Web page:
Willie Nelson: Looking Back and Looking Forward
By Kurt Wolff
Talking to Willie Nelson is, on one hand, a straightforward experience. He speaks calmly and in small bites, with a gentle laugh and friendly smile always on hand to put you at ease. He’s quick with an answer but also patient, thoughtful and willing to go deep when it comes to speaking about his long life experience, the varied terrain of American music, and where the two have (frequently) intersected.
A Willie Nelson conversation can also go in any number of directions. When Radio.com sat down with Nelson for a chat on his bus last month, the conversation started on topic with his latest album Band of Brothers. Soon, though, it moved into text messaging, concept albums, the enduring influence of the Grand Ole Opry, old friends of his like Billy Joe Shaver and Chet Atkins, and why he loves performing and touring so much (six decades down the road and “it’s still fun”). It’s a meandering path, but it’s a hell of a fun journey — and we wouldn’t want it any other way.
Two key building blocks of Nelson’s long career came up repeatedly: songwriting and performing. The latter has always been at the heart of Nelson’s musical world. Even now performing is his chief occupation; he spends more nights on his tour bus than he does at his ranch in Texas.
As for songwriting, that’s what jump-started his commercial career, thanks to songs he wrote like “Crazy,” “Family Bible” and “Night Life.” By his own estimation Nelson has written thousands, and this year he added even more to the roster. His latest album Band of Brothers, released this past June, includes nine newly written compositions that have no problem standing on their own as part of Nelson’s extensive catalog.
“It’s been a while since I wrote that much,” Nelson told Radio.com. We were speaking on his bus before a July 12 show with his band, the Family, at Ravinia, a lovely outdoor amphitheater just north of Chicago.
Curiously, Band of Brothers is the first Nelson album to focus on newly written material since his 1996 album Spirit. What took him so long?
“Oh, I don’t know,” Nelson said. “Roger Miller said it pretty good, he said, ‘Sometimes the well runs dry. And you’ve got to wait till you live a while to let it fill up again.’ And I think there’s a lot of truth in that.”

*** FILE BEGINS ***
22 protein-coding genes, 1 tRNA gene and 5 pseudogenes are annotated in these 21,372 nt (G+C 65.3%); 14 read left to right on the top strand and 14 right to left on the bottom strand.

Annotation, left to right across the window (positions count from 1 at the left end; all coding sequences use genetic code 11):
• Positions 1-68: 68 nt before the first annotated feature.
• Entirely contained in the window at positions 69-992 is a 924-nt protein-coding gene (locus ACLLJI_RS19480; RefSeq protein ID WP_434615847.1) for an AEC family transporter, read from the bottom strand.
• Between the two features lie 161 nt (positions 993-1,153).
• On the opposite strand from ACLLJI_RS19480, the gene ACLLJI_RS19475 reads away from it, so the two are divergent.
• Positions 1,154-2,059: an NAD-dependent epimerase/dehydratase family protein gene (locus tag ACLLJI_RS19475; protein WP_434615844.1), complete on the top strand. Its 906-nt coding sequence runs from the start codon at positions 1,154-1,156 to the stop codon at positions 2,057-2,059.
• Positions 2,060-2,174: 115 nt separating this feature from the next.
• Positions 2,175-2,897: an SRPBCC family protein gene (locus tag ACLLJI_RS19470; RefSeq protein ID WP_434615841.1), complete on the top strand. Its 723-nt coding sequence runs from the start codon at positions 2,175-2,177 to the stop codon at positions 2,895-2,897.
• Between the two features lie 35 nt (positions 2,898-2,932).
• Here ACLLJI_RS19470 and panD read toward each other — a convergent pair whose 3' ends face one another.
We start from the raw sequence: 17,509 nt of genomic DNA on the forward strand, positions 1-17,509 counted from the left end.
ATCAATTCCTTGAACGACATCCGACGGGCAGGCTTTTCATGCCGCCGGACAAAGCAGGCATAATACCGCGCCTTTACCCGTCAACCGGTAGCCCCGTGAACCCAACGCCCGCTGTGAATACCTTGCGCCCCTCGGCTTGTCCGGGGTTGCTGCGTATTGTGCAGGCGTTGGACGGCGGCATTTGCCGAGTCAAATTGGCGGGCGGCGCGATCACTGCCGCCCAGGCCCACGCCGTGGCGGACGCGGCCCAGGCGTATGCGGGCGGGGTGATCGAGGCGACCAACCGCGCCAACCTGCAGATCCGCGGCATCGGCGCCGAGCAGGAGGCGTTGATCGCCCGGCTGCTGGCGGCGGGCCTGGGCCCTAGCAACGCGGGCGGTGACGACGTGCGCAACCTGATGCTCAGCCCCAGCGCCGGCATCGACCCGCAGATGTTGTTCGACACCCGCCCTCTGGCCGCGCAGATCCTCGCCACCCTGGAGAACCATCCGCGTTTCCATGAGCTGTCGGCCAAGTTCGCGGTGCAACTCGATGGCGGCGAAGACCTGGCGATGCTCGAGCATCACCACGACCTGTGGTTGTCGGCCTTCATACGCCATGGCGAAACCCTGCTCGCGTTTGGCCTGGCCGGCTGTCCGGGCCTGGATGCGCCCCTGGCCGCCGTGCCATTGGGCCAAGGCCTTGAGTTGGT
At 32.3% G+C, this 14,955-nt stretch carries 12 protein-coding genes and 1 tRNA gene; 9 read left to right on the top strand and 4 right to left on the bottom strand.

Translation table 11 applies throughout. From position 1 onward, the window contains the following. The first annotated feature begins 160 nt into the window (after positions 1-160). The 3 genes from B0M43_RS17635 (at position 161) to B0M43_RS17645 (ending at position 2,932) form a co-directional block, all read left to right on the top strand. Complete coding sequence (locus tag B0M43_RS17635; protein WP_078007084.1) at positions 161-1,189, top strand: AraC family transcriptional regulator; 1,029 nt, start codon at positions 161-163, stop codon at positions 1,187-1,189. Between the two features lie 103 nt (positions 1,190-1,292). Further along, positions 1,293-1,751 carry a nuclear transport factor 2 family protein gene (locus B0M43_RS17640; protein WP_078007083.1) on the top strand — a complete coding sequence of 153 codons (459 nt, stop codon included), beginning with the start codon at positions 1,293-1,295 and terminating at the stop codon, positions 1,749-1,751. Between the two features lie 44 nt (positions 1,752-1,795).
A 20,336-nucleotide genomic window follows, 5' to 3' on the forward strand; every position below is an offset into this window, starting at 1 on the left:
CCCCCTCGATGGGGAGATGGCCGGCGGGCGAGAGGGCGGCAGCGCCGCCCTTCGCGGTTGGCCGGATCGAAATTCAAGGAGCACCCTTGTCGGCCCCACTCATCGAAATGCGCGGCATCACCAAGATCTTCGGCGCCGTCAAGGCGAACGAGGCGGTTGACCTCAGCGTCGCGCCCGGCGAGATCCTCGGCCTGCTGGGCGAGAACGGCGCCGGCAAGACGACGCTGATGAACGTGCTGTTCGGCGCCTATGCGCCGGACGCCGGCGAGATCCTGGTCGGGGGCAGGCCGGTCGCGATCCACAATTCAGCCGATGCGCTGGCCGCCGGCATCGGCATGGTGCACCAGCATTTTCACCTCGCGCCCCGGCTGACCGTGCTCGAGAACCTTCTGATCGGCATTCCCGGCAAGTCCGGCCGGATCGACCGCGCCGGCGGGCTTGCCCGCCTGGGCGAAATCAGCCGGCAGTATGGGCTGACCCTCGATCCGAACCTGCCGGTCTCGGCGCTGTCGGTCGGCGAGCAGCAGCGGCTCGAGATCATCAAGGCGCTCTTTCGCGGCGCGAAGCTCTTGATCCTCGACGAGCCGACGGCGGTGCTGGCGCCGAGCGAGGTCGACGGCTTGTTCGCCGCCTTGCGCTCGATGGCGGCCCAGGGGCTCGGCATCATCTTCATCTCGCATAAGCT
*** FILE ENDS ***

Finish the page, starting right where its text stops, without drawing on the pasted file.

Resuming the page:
When pressed, Nelson admitted that it wasn’t just surge of personal inspiration that got him writing again. He had some outside motivation.
“The secret ingredient here is Buddy Cannon,” Nelson said. “He and I work well together. And it’s rare I find anyone I can really feel comfortable writing with. But he and I kinda hit a stride there and wrote some pretty good songs.”
Cannon is a veteran Nashville songwriter and producer best known for his work with Kenny Chesney (he’s produced the bulk of Chesney’s albums, including his upcoming collection The Big Revival). All nine of the Nelson-penned songs on Band of Brothers were cowritten with Cannon.
That, however, doesn’t mean Nelson and Cannon sat down in a room together to hash things out, as is typical among many Nashville songwriters. Instead, they wrote songs by passing ideas back and forth via text messages.
“It just happened to be the easiest way to do it,” Nelson said. “I’ll write a verse, he’ll write a verse. One of us will put a melody down. And he’s got all those great musicians there in Nashville and he can cut the track. And next thing you know we’ve got an album.”
Nelson said he’s never written that way before, but he emphasized that “it’s a lot easier. You’re free to think or say or write what you want to. And Buddy does the same thing. He’s got great instincts, and we seem to be fairly successful together.”
Band of Brothers isn’t the first time Cannon and Nelson have collaborated. “I had him do some producing for me on a couple albums I did,” including recent releases Moment of Forever, Heroes and Let’s Face the Music and Dance. “We just became good friends and started having a good time writing and making records.”